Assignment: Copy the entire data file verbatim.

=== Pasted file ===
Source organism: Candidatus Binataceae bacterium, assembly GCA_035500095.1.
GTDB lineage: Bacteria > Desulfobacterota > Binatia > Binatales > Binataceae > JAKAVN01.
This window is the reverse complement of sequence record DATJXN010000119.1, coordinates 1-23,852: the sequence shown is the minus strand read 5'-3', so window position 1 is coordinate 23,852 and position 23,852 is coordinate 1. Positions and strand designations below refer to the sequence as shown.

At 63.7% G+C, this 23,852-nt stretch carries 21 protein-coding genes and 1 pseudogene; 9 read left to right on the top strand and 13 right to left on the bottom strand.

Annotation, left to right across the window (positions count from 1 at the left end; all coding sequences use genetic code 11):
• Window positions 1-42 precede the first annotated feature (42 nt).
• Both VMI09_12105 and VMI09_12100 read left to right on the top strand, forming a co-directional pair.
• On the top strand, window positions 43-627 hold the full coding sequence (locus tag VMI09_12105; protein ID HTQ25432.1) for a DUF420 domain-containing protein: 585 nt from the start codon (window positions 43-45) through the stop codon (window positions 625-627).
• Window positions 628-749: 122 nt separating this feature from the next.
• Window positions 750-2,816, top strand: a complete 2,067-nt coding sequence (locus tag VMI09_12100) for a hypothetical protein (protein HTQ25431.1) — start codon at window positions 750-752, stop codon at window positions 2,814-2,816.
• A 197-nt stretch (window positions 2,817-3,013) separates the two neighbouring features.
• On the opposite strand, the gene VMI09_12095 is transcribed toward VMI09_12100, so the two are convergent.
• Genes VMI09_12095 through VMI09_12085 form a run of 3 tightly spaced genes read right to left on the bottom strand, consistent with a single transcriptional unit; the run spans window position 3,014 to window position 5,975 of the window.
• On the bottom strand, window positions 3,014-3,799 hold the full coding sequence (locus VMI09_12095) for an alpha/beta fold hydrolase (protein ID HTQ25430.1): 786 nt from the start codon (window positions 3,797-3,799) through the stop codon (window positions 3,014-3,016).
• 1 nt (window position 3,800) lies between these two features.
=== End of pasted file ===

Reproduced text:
Source organism: Candidatus Binataceae bacterium, assembly GCA_035500095.1.
GTDB lineage: Bacteria > Desulfobacterota > Binatia > Binatales > Binataceae > JAKAVN01.
This window is the reverse complement of sequence record DATJXN010000119.1, coordinates 1-23,852: the sequence shown is the minus strand read 5'-3', so window position 1 is coordinate 23,852 and position 23,852 is coordinate 1. Positions and strand designations below refer to the sequence as shown.

At 63.7% G+C, this 23,852-nt stretch carries 21 protein-coding genes and 1 pseudogene; 9 read left to right on the top strand and 13 right to left on the bottom strand.

Annotation, left to right across the window (positions count from 1 at the left end; all coding sequences use genetic code 11):
• Window positions 1-42 precede the first annotated feature (42 nt).
• Both VMI09_12105 and VMI09_12100 read left to right on the top strand, forming a co-directional pair.
• On the top strand, window positions 43-627 hold the full coding sequence (locus tag VMI09_12105; protein ID HTQ25432.1) for a DUF420 domain-containing protein: 585 nt from the start codon (window positions 43-45) through the stop codon (window positions 625-627).
• Window positions 628-749: 122 nt separating this feature from the next.
• Window positions 750-2,816, top strand: a complete 2,067-nt coding sequence (locus tag VMI09_12100) for a hypothetical protein (protein HTQ25431.1) — start codon at window positions 750-752, stop codon at window positions 2,814-2,816.
• A 197-nt stretch (window positions 2,817-3,013) separates the two neighbouring features.
• On the opposite strand, the gene VMI09_12095 is transcribed toward VMI09_12100, so the two are convergent.
• Genes VMI09_12095 through VMI09_12085 form a run of 3 tightly spaced genes read right to left on the bottom strand, consistent with a single transcriptional unit; the run spans window position 3,014 to window position 5,975 of the window.
• On the bottom strand, window positions 3,014-3,799 hold the full coding sequence (locus VMI09_12095) for an alpha/beta fold hydrolase (protein ID HTQ25430.1): 786 nt from the start codon (window positions 3,797-3,799) through the stop codon (window positions 3,014-3,016).
• 1 nt (window position 3,800) lies between these two features.